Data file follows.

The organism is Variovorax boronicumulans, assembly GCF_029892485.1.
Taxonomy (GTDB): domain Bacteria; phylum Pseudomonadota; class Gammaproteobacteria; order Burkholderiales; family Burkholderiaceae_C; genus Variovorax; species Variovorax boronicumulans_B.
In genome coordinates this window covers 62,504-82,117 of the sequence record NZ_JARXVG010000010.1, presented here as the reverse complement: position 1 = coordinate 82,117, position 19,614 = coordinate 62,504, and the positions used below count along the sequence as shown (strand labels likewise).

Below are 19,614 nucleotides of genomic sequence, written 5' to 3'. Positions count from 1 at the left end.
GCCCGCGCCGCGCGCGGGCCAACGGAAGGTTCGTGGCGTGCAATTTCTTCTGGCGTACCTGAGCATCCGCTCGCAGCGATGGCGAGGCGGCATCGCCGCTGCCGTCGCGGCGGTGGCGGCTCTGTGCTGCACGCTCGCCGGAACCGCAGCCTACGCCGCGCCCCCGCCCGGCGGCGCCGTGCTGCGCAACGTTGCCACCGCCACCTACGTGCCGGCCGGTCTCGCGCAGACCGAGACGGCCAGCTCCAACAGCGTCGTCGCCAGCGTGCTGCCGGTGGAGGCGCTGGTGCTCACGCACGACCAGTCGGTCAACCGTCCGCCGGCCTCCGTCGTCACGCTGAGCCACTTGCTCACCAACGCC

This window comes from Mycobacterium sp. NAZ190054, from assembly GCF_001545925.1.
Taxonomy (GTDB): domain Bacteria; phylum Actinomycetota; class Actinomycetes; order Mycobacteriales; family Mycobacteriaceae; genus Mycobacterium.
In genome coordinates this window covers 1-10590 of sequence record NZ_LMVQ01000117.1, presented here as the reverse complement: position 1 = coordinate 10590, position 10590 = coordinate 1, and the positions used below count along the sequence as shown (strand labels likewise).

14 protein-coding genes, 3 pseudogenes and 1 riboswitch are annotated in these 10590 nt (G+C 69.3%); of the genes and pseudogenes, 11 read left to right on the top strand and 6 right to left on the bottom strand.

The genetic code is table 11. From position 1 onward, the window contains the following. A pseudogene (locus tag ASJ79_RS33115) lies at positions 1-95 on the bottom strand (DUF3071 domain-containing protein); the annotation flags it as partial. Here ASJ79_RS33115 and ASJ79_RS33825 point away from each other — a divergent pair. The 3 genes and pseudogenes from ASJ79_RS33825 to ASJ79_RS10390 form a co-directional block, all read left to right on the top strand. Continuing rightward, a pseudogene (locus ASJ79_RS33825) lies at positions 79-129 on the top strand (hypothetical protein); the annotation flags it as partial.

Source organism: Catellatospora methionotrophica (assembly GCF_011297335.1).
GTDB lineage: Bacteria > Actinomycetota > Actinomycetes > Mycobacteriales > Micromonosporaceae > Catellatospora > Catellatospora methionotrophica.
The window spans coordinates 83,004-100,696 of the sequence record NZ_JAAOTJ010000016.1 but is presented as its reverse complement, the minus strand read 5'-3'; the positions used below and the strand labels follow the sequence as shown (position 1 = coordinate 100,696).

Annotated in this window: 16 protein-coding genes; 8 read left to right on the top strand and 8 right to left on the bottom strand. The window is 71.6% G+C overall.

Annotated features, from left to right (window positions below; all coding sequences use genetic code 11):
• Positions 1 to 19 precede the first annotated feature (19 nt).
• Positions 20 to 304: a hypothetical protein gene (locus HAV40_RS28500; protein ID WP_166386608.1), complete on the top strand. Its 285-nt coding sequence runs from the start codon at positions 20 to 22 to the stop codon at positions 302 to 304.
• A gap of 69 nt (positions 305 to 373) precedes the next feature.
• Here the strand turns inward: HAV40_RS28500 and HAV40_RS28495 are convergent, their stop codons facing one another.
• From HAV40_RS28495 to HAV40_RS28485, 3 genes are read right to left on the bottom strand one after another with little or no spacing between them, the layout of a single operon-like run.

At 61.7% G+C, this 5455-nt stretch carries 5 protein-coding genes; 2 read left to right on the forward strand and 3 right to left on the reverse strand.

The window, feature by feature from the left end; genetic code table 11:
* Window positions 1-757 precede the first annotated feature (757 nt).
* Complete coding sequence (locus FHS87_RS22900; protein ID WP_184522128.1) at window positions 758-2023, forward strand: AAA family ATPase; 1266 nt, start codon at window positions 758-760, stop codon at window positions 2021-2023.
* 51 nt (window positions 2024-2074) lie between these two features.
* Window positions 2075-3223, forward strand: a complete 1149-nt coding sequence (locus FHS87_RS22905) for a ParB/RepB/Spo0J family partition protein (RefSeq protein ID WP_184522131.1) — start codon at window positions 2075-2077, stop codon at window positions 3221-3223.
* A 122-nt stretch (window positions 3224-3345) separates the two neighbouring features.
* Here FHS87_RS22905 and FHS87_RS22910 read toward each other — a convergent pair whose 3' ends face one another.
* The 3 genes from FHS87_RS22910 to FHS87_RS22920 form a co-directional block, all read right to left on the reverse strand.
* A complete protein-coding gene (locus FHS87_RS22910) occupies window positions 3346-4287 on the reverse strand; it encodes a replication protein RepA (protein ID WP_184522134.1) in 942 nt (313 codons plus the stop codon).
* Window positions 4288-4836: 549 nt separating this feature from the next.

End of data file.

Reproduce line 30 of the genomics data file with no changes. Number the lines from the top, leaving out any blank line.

* A complete protein-coding gene (locus FHS87_RS22910) occupies window positions 3346-4287 on the reverse strand; it encodes a replication protein RepA (protein ID WP_184522134.1) in 942 nt (313 codons plus the stop codon).